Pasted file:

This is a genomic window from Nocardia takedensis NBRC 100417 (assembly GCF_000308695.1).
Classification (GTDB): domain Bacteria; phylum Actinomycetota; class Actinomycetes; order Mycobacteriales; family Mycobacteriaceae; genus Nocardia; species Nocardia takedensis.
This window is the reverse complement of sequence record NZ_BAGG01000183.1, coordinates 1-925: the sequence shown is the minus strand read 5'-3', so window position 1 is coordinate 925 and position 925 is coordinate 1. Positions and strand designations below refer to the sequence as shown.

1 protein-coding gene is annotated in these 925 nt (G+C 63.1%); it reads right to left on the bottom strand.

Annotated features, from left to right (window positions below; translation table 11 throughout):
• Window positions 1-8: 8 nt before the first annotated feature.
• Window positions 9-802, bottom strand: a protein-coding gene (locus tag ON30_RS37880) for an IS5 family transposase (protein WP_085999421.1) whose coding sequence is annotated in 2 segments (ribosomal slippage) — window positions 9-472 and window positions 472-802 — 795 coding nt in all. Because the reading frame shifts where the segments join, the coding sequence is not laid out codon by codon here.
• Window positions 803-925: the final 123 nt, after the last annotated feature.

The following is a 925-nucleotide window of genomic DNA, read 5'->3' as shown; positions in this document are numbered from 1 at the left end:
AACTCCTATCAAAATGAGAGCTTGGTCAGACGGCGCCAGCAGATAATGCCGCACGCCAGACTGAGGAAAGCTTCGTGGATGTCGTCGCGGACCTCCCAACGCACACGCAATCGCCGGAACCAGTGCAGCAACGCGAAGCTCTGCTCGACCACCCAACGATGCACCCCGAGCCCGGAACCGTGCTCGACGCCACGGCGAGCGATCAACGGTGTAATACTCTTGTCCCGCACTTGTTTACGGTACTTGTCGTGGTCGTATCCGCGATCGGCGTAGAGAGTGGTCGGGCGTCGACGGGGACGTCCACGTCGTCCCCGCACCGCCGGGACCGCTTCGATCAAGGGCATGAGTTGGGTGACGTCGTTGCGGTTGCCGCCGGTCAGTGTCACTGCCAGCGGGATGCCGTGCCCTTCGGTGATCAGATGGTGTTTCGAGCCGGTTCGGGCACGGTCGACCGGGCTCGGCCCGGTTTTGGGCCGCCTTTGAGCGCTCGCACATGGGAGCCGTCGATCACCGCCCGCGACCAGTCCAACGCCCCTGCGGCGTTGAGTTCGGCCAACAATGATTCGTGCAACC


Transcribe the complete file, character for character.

This is a genomic window from Nocardia takedensis NBRC 100417 (assembly GCF_000308695.1).
Classification (GTDB): domain Bacteria; phylum Actinomycetota; class Actinomycetes; order Mycobacteriales; family Mycobacteriaceae; genus Nocardia; species Nocardia takedensis.
This window is the reverse complement of sequence record NZ_BAGG01000183.1, coordinates 1-925: the sequence shown is the minus strand read 5'-3', so window position 1 is coordinate 925 and position 925 is coordinate 1. Positions and strand designations below refer to the sequence as shown.

1 protein-coding gene is annotated in these 925 nt (G+C 63.1%); it reads right to left on the bottom strand.

Annotated features, from left to right (window positions below; translation table 11 throughout):
• Window positions 1-8: 8 nt before the first annotated feature.
• Window positions 9-802, bottom strand: a protein-coding gene (locus tag ON30_RS37880) for an IS5 family transposase (protein WP_085999421.1) whose coding sequence is annotated in 2 segments (ribosomal slippage) — window positions 9-472 and window positions 472-802 — 795 coding nt in all. Because the reading frame shifts where the segments join, the coding sequence is not laid out codon by codon here.
• Window positions 803-925: the final 123 nt, after the last annotated feature.

The following is a 925-nucleotide window of genomic DNA, read 5'->3' as shown; positions in this document are numbered from 1 at the left end:
AACTCCTATCAAAATGAGAGCTTGGTCAGACGGCGCCAGCAGATAATGCCGCACGCCAGACTGAGGAAAGCTTCGTGGATGTCGTCGCGGACCTCCCAACGCACACGCAATCGCCGGAACCAGTGCAGCAACGCGAAGCTCTGCTCGACCACCCAACGATGCACCCCGAGCCCGGAACCGTGCTCGACGCCACGGCGAGCGATCAACGGTGTAATACTCTTGTCCCGCACTTGTTTACGGTACTTGTCGTGGTCGTATCCGCGATCGGCGTAGAGAGTGGTCGGGCGTCGACGGGGACGTCCACGTCGTCCCCGCACCGCCGGGACCGCTTCGATCAAGGGCATGAGTTGGGTGACGTCGTTGCGGTTGCCGCCGGTCAGTGTCACTGCCAGCGGGATGCCGTGCCCTTCGGTGATCAGATGGTGTTTCGAGCCGGTTCGGGCACGGTCGACCGGGCTCGGCCCGGTTTTGGGCCGCCTTTGAGCGCTCGCACATGGGAGCCGTCGATCACCGCCCGCGACCAGTCCAACGCCCCTGCGGCGTTGAGTTCGGCCAACAATGATTCGTGCAACC